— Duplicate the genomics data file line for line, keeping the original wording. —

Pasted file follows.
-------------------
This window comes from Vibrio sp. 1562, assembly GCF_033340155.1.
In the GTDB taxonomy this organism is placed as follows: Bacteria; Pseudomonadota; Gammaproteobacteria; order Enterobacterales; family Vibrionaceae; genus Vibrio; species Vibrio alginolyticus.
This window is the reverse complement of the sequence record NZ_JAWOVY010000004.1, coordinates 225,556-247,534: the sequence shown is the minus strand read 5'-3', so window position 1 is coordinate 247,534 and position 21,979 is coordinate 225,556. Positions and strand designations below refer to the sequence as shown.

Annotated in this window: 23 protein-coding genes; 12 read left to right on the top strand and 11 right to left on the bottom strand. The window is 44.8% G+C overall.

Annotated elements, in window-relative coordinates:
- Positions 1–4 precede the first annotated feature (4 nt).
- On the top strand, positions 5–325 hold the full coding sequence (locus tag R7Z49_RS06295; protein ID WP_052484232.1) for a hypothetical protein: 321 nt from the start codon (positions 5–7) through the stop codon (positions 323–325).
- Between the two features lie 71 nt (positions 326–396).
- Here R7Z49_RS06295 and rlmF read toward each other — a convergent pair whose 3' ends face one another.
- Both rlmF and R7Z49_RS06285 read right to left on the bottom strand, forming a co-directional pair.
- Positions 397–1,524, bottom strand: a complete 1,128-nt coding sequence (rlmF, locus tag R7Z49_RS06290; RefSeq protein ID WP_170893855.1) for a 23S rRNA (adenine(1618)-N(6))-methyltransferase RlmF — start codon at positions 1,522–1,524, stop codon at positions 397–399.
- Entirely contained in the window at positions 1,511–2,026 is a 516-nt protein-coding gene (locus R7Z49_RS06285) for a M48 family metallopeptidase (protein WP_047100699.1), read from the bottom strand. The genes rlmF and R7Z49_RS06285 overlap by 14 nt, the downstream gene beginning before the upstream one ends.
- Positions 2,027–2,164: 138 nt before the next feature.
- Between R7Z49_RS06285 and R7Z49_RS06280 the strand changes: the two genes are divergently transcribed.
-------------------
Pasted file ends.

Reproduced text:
This window comes from Vibrio sp. 1562, assembly GCF_033340155.1.
In the GTDB taxonomy this organism is placed as follows: Bacteria; Pseudomonadota; Gammaproteobacteria; order Enterobacterales; family Vibrionaceae; genus Vibrio; species Vibrio alginolyticus.
This window is the reverse complement of the sequence record NZ_JAWOVY010000004.1, coordinates 225,556-247,534: the sequence shown is the minus strand read 5'-3', so window position 1 is coordinate 247,534 and position 21,979 is coordinate 225,556. Positions and strand designations below refer to the sequence as shown.

Annotated in this window: 23 protein-coding genes; 12 read left to right on the top strand and 11 right to left on the bottom strand. The window is 44.8% G+C overall.

Annotated elements, in window-relative coordinates:
- Positions 1–4 precede the first annotated feature (4 nt).
- On the top strand, positions 5–325 hold the full coding sequence (locus tag R7Z49_RS06295; protein ID WP_052484232.1) for a hypothetical protein: 321 nt from the start codon (positions 5–7) through the stop codon (positions 323–325).
- Between the two features lie 71 nt (positions 326–396).
- Here R7Z49_RS06295 and rlmF read toward each other — a convergent pair whose 3' ends face one another.
- Both rlmF and R7Z49_RS06285 read right to left on the bottom strand, forming a co-directional pair.
- Positions 397–1,524, bottom strand: a complete 1,128-nt coding sequence (rlmF, locus tag R7Z49_RS06290; RefSeq protein ID WP_170893855.1) for a 23S rRNA (adenine(1618)-N(6))-methyltransferase RlmF — start codon at positions 1,522–1,524, stop codon at positions 397–399.
- Entirely contained in the window at positions 1,511–2,026 is a 516-nt protein-coding gene (locus R7Z49_RS06285) for a M48 family metallopeptidase (protein WP_047100699.1), read from the bottom strand. The genes rlmF and R7Z49_RS06285 overlap by 14 nt, the downstream gene beginning before the upstream one ends.
- Positions 2,027–2,164: 138 nt before the next feature.
- Between R7Z49_RS06285 and R7Z49_RS06280 the strand changes: the two genes are divergently transcribed.